INDIANAPOLIS – Election Day is just over a week away, and officials take several steps to ensure the vote is secure.
“It’s very rare in the United States for there to be any problems with ballots or equipment security,” said Shruti Rana, chair of the Monroe County Election Board.
Rana is quite familiar with the procedures in place to keep elections secure. In addition to her role in Monroe County, she has served as a poll watcher for several elections.
“They’re there to just observe the process, record what’s happening if there’s any problems and just be there as another set of eyes and ears,” Rana said.
Several security measures are in place across Indiana, according to the secretary of state’s office. Voting machines are never connected to the internet, and they’re all publicly tested ahead of the election.
Indiana is also continuing to add printers to its electronic voting machines, according to Rachel Hoffmeyer, deputy secretary of state. Votes are recorded on both the machine and on paper, which can be used to confirm the outcome during an audit or recount.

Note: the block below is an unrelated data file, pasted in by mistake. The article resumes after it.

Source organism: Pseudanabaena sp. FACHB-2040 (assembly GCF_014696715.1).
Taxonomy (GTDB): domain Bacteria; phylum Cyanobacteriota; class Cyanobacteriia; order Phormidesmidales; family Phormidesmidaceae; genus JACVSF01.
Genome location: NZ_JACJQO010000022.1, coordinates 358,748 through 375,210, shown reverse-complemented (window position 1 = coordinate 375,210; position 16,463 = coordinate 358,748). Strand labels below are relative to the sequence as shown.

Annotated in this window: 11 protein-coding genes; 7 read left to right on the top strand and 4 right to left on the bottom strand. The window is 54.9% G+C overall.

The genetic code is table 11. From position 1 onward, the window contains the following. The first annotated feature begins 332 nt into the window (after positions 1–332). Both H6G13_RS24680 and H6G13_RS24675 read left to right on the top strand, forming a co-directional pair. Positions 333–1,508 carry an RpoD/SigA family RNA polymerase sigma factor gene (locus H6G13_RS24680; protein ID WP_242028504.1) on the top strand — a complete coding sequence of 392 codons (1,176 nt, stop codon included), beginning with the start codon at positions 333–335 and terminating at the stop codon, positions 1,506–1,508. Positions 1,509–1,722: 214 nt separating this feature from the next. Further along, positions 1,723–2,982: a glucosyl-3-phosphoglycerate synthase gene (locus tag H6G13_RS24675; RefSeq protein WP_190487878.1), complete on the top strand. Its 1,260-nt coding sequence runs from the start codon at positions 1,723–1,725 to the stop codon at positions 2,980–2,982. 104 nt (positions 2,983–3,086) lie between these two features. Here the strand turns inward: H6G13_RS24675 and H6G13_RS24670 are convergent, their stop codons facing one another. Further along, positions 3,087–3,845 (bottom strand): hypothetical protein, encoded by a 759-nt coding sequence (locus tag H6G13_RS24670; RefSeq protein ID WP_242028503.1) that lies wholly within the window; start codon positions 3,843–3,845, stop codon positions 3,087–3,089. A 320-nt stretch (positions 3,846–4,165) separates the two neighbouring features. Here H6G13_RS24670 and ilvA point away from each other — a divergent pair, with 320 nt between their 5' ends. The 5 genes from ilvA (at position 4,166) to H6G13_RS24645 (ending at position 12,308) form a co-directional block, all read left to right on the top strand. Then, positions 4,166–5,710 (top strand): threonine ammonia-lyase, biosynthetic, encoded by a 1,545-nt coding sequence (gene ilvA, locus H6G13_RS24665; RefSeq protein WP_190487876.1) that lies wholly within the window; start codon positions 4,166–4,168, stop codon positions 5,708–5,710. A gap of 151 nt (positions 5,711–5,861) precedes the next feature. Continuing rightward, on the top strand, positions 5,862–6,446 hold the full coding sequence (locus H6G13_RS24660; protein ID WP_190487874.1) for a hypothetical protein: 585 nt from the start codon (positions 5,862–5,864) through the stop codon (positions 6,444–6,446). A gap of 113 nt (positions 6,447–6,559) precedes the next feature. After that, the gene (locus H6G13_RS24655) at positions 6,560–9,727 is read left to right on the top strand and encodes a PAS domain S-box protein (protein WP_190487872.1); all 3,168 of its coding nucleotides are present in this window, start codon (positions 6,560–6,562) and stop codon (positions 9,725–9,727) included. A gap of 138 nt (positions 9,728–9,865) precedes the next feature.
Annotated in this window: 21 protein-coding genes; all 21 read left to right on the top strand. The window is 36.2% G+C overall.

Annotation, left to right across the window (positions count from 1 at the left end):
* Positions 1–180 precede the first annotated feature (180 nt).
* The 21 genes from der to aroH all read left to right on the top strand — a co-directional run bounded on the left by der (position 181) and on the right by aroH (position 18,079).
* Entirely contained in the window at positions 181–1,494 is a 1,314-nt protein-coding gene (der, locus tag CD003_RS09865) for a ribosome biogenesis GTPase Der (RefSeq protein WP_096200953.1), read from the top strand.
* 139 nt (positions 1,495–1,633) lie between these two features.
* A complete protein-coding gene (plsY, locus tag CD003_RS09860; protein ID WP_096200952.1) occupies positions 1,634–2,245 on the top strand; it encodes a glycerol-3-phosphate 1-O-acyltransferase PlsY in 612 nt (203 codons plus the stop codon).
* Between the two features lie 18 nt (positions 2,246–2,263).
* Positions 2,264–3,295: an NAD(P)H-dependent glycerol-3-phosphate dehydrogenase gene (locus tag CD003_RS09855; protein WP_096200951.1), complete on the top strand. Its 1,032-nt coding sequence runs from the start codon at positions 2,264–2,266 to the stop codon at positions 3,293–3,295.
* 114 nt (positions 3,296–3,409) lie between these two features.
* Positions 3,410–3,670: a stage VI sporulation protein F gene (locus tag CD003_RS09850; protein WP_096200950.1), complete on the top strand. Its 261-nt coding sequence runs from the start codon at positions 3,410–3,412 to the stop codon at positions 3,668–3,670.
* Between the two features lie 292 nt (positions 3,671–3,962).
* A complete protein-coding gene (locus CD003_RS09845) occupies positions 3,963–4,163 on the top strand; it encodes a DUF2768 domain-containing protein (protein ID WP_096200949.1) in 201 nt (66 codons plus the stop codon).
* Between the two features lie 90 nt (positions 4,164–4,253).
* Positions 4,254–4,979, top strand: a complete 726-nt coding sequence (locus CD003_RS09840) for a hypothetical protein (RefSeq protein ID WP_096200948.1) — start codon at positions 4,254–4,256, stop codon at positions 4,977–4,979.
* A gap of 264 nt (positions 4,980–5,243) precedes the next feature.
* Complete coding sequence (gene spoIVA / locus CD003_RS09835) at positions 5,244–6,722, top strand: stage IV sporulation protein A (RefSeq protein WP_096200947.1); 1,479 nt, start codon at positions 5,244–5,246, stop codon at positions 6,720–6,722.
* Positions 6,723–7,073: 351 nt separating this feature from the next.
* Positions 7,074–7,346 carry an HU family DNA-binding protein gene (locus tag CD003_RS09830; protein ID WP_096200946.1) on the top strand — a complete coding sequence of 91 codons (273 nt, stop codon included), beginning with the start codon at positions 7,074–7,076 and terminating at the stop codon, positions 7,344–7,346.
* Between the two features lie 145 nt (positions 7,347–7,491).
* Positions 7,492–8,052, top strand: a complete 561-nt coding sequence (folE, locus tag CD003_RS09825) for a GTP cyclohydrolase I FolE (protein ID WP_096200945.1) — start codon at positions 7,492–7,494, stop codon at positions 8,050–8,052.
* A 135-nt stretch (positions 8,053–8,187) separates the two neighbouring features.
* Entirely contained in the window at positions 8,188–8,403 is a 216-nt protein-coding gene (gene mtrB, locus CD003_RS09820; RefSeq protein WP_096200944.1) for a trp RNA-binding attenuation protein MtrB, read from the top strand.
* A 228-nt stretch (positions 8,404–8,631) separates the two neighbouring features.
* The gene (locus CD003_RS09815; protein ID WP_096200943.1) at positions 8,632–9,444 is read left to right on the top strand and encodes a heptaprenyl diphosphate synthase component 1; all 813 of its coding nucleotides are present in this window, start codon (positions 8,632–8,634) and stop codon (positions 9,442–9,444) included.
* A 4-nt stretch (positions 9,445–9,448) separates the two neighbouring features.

A state law that went into effect earlier this year requires all electronic voting machines to have paper backups by July 1, 2024.
The U.S. attorney’s office prosecutes federal election-related crimes.
“In terms of discrimination against voters, violations to the Voting Rights Act, intimidation of whether it’s voters or poll workers, or violence against either, or also any concerns about election integrity or election fraud,” explained Zachary Myers, U.S. Attorney for the Southern District of Indiana.
Voter fraud and intimidation are extremely rare, Myers said. His office, which covers about two-thirds of the state, has not yet charged anyone with these crimes for this election, according to a spokesperson.
“It is thankfully a fairly rare occurrence,” Myers said. “But when something does happen, it’s very serious and we want to make sure that we are taking all appropriate action.”